A plus for me is that writing this post gave me an excuse to create a new piece of related artwork, which I’ve featured above, or view it on Flickr.

So, here we go:

Calligraphy: Tools & Techniques for the Contemporary Practitioner… Gaye Godfrey-Nicholls (Amazon link)
9781906417833This is my most recent book purchase. I bought it because I admire Gaye Godfrey-Nicholls’ calligraphy, particularly her italics, which have had a great influence on my own lettering.
Her book covers both traditional and contemporary calligraphy (including digital). It features outstanding and varied examples of hand-lettering, and includes profiles of many calligraphers, some of whom are unfamiliar to me.
There are interesting chapters on pointed brush, flat brush, pointed pen and ruling pen. And I am particularly interested in the chapter on ‘Gestural’ calligraphy, a fairly modern approach to rhythmic letter-making that I am keen to learn more about.
The book is lengthy, (as is its title) at almost 300 pages, so very good value. And definitely a great buy for anyone seeking an effective all-rounder.
Whether or not you buy the book, you should visit Godfrey-Nicholls’ Inklings website, and prepare to be inspired. She is a seriously talented, and prolific, calligrapher.

More than Fine Writing… Child, Collins, Hechle and Jackson (Amazon link)
51C6ef3UMkL._SY300_
This book relates the story of Irene Wellington’s life, and features numerous examples of her awe-inspiring calligraphy. It is not an instruction manual, yet there is much to learn just by admiring the colour plates of her lettering, something I tend to do a lot of.
A few years ago, while I was reading the book, my wife noticed that I had been staring at the same colour plate for more than fifteen minutes. Curious, she asked me why. (Her question broke the spell, or else I may be staring at the page yet). The truth is, oblivious to the passing of time, I had been tracing pen strokes with my eyes, calculating pen angles, analysing the spacing, deconstructing the composition, appreciating the near-perfection of Irene Wellington’s lettering. But, conscious of how odd such an explanation would appear to my non-calligrapher wife, I lied. I told her that I had simply been daydreaming.
Yet, despite its potential for turning me into a disingenuous husband, this is a wonderful book, and I never tire of leafing through it.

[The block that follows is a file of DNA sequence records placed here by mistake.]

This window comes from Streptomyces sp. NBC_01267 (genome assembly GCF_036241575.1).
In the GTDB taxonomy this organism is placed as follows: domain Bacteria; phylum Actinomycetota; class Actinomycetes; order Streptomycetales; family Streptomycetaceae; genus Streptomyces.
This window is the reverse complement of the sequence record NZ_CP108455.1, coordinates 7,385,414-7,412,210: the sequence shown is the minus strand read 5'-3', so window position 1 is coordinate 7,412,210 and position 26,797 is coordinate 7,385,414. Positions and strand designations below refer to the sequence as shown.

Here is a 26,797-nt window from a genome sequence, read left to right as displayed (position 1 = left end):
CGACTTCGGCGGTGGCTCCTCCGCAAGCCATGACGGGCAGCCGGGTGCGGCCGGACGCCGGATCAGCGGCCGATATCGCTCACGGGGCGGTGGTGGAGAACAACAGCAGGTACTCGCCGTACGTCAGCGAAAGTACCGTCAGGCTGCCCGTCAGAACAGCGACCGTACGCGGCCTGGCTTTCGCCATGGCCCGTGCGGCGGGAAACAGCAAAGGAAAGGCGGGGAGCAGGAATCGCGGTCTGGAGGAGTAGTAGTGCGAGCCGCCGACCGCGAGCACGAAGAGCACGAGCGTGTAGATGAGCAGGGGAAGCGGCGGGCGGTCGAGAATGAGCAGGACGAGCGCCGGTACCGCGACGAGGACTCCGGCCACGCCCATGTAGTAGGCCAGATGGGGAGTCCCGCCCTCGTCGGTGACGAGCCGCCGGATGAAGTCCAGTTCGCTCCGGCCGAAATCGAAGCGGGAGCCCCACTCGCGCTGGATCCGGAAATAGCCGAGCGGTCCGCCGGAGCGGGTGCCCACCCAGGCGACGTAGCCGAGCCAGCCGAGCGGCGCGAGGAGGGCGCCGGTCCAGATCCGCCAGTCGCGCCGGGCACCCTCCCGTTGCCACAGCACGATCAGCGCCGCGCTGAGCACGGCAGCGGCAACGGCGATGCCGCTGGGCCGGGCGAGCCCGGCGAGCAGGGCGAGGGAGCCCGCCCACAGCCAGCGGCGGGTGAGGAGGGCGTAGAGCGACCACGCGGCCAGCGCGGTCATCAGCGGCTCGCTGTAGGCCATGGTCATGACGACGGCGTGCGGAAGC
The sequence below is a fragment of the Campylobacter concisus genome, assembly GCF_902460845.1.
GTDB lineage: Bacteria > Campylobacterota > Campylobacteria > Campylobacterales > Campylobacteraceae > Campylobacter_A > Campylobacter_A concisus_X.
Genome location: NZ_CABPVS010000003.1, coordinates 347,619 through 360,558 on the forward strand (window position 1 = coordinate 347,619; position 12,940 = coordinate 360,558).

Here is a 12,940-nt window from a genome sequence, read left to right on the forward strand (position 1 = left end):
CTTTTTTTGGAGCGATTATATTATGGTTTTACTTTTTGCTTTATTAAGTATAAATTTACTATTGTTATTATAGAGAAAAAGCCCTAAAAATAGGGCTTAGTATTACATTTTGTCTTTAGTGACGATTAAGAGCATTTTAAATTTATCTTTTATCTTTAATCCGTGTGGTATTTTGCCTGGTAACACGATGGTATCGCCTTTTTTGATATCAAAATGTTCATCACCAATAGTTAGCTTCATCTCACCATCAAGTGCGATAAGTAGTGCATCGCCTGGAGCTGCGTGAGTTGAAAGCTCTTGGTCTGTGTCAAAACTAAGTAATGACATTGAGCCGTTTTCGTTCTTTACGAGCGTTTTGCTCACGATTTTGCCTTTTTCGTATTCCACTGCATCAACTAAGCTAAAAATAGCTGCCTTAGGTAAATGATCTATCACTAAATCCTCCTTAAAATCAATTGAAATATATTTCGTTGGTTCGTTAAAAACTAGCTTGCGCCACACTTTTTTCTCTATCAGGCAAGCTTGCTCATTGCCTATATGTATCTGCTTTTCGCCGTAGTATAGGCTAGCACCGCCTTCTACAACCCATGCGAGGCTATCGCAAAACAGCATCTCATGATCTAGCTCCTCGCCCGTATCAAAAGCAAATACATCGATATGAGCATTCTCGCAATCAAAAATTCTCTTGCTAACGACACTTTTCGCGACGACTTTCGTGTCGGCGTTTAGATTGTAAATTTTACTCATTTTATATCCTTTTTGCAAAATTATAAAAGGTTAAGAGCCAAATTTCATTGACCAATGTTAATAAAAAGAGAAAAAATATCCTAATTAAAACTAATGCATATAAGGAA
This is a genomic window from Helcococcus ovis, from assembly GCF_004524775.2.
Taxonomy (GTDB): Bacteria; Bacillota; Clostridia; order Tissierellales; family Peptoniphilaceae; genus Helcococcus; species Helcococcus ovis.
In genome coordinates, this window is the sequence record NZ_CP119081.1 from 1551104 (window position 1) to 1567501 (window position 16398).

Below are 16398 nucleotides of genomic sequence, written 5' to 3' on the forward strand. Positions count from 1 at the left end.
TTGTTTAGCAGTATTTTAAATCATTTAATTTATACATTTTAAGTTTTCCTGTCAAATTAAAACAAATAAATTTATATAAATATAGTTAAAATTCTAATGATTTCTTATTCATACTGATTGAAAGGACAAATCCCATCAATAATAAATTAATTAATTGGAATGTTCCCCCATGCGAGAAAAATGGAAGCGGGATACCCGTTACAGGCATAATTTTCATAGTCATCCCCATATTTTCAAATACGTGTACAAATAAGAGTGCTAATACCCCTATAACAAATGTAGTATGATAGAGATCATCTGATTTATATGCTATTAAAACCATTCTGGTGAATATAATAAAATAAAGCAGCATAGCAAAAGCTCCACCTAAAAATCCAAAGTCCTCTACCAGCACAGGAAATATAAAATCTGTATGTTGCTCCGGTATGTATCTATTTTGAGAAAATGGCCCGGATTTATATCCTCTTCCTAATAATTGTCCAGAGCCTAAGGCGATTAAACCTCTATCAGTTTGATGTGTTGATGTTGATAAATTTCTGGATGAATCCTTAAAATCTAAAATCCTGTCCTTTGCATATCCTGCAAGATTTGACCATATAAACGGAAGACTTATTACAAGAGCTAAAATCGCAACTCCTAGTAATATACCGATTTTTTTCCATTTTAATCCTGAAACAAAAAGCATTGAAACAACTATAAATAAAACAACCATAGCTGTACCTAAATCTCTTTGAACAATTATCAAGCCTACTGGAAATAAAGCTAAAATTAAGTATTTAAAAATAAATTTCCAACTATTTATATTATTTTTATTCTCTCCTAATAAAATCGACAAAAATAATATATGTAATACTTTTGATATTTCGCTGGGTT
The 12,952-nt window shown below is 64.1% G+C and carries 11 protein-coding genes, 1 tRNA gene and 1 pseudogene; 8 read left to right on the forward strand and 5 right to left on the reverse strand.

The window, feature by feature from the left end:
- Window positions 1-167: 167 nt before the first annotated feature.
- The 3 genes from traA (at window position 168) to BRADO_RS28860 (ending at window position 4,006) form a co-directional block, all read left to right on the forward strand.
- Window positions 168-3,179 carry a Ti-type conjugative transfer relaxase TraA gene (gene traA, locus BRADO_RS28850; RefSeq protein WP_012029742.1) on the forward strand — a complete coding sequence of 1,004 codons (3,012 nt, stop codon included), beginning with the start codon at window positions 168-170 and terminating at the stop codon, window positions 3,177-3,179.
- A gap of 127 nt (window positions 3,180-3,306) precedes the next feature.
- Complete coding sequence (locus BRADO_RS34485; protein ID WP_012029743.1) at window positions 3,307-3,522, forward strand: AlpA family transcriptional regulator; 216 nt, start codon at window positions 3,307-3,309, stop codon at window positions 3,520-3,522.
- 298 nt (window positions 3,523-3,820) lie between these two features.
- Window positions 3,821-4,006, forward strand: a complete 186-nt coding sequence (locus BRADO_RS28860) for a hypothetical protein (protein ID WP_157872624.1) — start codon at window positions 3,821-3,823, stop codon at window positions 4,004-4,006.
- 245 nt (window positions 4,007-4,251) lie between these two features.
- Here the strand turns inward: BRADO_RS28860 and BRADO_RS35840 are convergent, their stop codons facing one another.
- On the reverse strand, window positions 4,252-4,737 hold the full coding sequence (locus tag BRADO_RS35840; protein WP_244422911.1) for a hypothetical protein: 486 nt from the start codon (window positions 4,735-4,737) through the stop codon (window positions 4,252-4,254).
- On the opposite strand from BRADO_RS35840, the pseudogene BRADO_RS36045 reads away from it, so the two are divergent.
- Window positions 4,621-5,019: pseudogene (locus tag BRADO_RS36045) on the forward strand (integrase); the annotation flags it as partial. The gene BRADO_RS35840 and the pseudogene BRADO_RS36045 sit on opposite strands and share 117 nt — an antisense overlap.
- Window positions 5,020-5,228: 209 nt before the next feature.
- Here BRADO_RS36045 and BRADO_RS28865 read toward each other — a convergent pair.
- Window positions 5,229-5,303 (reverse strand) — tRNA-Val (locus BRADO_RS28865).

Starting Calligraphy (Osmiroid)… Tom Barnard (Amazon link)
The Osmiroid Book of Calligraphy… Christopher Jarman (Amazon link)
Making Calligraphy Work for You (Osmiroid)… Tom Barnard & Christopher Jarman (Amazon link)
069521c6918569f5593263725451434d414f414151cDLFawsGL._SY300_These are ‘simple’ calligraphy books, and I mean that in the nicest possible way.
There is nothing fussy or complicated about their content or approach… just straightforward examples of professionally executed calligraphy, and practical ideas about how to put your calligraphy to work.
I still use wonderful Osmiroid calligraphy fountain pens and nibs, despite the company going out of business in the 1990s, so I have a soft spot for these three books, which bear the Osmiroid name.

Calligraphic Styles… Tom Gourdie (Amazon link)
Mastering Calligraphy… Tom Gourdie (Amazon link)
Calligraphy for the Beginner… Tom Gourdie (Amazon link)
6594519-M1446769780800811884Speaking of soft spots, these three books mean a lot to me. Mainly because I attended a calligraphy class back in 1987 that was taught by the late Tom Gourdie. As I explained in a previous post, that two week class changed my life.
I purchased my copy of Calligraphic Styles directly from Mr Gourdie in the classroom, and I am honoured that he signed and dated it for me in his fine Italics.
Calligraphy has moved on since these books were published, but if you are seeking instruction that is presented in a pure, honest, uncluttered format, then purchase any book by Tom Gourdie.

Calligraphy Projects… Margaret Shepherd (Amazon link)
Learning Calligraphy… Margaret Shepherd (Amazon link)